An Indelible Mark Left Behind
January 28, 2021 — 9:08

By Grace Maselli

It’s with heavy hearts and deep gratitude for her visionary work that we announce the death of Tampa Bay Timebank founder Marie Nelson. Marie died on January 21, the 21st day of the 21st year of 21st century. She was 78 years old.

Marie’s grassroots and tireless passion to structure and educate the community about timebanking—how it works and how it holds the potential to benefit intergenerational members of all communities—set the stage for a system of exchanges that continues to reach across Florida’s Tampa Bay Area, including more recent timebanks and timebank hubs in Hillsborough, Pasco, and Hernando Counties.

Petite in stature, Marie had Herculean energy for big picture strategy and hitting the pavement. She developed the inaugural Tampa Bay Area timebank, meeting with individuals, private businesses, and local government agencies in some cases to talk a blue streak about how to bring community members together to build timebanking alliances across counties and among neighbors.

“My mother was an exceptional woman,” says Naomi Nelson of Gainesville, FL. Marie is best described, Naomi says, as a person who dedicated her life professionally and privately to humanistic principles and ideas. “From the early 1960s, in every community she lived in, she was an activist and community organizer. She was not tied to a single ‘ism’ or oppression. [Her humanistic approach] was part of an integrated world view that encompassed her professional life in education, environmental and climate activism, racial and LGBTQ+ equality activism and, or course, the alternate economy work she did through the timebank.”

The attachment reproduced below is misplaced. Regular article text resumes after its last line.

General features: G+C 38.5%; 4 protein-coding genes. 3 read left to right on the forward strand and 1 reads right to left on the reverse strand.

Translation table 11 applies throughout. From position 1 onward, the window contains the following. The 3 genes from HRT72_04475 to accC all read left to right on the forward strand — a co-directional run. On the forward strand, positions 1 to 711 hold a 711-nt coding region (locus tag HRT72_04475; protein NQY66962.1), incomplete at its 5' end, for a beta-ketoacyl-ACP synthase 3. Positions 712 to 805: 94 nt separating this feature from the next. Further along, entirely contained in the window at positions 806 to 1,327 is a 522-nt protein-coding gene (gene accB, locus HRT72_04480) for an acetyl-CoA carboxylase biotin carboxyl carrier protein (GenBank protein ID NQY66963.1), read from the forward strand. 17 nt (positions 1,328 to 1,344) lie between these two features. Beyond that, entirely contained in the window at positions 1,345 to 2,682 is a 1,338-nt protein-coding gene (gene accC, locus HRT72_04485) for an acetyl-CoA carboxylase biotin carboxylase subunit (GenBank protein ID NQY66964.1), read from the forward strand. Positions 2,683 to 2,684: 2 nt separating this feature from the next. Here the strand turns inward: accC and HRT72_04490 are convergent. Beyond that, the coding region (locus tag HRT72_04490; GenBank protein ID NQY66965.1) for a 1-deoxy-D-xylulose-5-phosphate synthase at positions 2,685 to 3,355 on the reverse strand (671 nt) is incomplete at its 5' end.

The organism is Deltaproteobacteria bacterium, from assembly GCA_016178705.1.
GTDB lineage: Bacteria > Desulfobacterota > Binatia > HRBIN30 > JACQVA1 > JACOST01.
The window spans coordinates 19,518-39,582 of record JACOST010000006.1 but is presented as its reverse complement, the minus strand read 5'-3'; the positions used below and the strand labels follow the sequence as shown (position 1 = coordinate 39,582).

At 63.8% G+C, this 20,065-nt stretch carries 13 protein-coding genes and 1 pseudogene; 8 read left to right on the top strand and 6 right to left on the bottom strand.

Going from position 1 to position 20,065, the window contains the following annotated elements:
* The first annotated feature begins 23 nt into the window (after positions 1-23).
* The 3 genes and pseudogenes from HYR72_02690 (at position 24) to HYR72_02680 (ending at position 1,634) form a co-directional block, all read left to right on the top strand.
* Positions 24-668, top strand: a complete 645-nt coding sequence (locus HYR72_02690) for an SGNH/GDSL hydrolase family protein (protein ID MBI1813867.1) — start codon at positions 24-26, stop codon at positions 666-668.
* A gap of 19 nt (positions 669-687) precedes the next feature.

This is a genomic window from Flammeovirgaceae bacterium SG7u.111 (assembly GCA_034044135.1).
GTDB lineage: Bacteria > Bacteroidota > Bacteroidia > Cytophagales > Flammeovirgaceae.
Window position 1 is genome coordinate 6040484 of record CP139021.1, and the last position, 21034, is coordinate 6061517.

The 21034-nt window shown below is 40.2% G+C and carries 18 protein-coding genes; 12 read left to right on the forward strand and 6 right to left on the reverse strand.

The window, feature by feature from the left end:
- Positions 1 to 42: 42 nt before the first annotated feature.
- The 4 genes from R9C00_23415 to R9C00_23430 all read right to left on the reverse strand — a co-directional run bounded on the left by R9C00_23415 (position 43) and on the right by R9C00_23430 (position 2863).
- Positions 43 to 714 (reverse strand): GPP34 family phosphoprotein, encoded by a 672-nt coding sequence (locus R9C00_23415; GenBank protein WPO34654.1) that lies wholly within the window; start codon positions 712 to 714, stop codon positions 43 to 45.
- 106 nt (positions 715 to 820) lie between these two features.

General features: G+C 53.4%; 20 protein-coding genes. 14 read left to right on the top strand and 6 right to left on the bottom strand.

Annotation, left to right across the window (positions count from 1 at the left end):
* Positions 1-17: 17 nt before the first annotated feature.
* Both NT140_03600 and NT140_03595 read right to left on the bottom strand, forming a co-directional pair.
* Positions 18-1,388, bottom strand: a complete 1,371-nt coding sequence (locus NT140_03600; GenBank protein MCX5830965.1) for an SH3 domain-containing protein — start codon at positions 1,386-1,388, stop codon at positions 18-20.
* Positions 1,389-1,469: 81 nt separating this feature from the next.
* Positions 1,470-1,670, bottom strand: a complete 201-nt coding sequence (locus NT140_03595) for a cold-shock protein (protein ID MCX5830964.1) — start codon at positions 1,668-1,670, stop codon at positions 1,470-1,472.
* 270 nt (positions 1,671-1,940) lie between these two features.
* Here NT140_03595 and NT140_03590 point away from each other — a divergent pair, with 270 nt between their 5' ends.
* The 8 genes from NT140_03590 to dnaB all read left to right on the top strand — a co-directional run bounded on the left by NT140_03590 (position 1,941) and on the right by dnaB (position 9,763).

Fearless and Persevering

Marie was a bonafide academic who came from a long line of well-educated parents and grandparents. Her fearlessness and conviction is well demonstrated in a particular story Naomi shares. In the early 1960s Marie taught high school English at Furman College in Greenville, S.C. where she got her undergraduate degree. She taught for one year until she was fired from the job for leading interracial “meet and greets” in Greenville before desegregation, “so that black and white students could meet and talk to each other,” Naomi explains.  Marie also lived and taught at Columbia S.C.’s Benedict College, a small historically black college in Columbia where she was very active in the Women’s Rights Movement and served as one of the founding members of the city’s National Organization of Women’s chapter.

“Marie was a strong and spirited woman and always made sure there was a place at the table for anyone who wanted to be involved with what she was doing,” says B.J. Andryusky, coordinator of the St. Petersburg Timebank and longtime friend of Marie’s.

Marie was no stranger either to the founder of timebanking himself, Edgar Cahn, a distinguished legal professor and former counsel and speech writer to Robert F. Kennedy. Dr. Cahn is the author of Time Dollars (1992) and No More Throw-Away People: The Coproduction Imperative (2004), detailing how to mobilize a non-market economy that recognizes and rewards reciprocal contributions of service and caring.

“With Marie Nelson’s passing, the timebank community lost a dear and precious member of the family,” Edgar remarks. Marie believed that, as people who care about community, “We are here for each other,” Edgar says. And for Marie, “Community was not just an array of nonprofits and transactions by networks of do-gooders. Community was simply family, extended family, open-ended family…For Marie, Community was organic and alive.”